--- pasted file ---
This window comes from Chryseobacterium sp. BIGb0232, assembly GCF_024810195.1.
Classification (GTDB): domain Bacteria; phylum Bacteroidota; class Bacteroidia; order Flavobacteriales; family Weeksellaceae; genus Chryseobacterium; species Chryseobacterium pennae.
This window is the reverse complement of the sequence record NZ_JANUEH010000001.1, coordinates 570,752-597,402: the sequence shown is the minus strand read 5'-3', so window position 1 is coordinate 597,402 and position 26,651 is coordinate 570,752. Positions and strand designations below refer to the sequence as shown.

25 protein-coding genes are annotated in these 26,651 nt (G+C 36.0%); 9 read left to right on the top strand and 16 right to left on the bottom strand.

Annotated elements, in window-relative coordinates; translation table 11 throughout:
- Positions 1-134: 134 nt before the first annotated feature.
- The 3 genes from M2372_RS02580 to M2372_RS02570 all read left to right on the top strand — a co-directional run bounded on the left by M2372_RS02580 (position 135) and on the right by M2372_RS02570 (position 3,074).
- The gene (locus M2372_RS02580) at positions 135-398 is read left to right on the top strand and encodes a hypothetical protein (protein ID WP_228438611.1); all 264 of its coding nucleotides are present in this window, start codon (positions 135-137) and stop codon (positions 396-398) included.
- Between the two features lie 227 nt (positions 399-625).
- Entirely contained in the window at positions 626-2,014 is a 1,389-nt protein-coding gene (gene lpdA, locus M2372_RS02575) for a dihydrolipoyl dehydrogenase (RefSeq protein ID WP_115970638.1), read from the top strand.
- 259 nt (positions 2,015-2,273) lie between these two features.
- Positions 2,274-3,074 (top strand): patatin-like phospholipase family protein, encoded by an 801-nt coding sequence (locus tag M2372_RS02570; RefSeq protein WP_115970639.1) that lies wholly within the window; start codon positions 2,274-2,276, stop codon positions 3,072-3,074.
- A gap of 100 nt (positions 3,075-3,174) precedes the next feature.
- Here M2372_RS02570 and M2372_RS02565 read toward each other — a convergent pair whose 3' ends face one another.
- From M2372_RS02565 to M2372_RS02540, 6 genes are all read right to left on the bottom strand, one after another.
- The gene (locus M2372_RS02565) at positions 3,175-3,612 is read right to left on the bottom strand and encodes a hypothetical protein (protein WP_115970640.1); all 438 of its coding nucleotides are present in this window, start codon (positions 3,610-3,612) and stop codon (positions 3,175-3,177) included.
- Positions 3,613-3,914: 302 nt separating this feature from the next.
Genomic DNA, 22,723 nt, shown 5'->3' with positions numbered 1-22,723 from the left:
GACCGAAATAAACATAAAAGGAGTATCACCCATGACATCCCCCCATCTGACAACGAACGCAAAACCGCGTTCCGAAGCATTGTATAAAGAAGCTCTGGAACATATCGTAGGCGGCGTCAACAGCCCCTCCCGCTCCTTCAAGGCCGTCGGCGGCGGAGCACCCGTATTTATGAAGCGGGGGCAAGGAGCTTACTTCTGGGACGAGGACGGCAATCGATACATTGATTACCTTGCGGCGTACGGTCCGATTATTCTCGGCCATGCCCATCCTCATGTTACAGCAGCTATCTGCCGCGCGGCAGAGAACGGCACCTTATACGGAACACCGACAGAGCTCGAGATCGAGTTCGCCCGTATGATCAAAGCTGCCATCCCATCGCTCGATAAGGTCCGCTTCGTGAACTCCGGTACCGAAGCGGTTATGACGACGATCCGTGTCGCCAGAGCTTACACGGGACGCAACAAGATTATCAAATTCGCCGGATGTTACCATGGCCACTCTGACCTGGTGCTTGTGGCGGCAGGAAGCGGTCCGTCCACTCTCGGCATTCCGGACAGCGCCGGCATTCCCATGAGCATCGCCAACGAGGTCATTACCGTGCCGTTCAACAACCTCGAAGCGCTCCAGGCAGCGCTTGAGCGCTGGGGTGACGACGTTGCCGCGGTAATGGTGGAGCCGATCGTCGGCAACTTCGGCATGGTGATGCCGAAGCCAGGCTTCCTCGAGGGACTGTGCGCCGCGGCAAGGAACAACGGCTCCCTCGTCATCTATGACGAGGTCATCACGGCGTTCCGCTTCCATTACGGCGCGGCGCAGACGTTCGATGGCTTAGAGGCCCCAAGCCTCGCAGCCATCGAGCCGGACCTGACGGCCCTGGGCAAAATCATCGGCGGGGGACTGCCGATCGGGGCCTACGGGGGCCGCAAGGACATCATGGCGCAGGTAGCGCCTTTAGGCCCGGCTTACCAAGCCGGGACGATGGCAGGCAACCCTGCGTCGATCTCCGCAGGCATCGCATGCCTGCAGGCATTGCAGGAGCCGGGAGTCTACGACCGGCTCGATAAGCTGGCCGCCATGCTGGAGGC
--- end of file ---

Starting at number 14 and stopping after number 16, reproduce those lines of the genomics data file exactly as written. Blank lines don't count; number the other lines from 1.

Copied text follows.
- Here M2372_RS02570 and M2372_RS02565 read toward each other — a convergent pair whose 3' ends face one another.
- From M2372_RS02565 to M2372_RS02540, 6 genes are all read right to left on the bottom strand, one after another.
- The gene (locus M2372_RS02565) at positions 3,175-3,612 is read right to left on the bottom strand and encodes a hypothetical protein (protein WP_115970640.1); all 438 of its coding nucleotides are present in this window, start codon (positions 3,610-3,612) and stop codon (positions 3,175-3,177) included.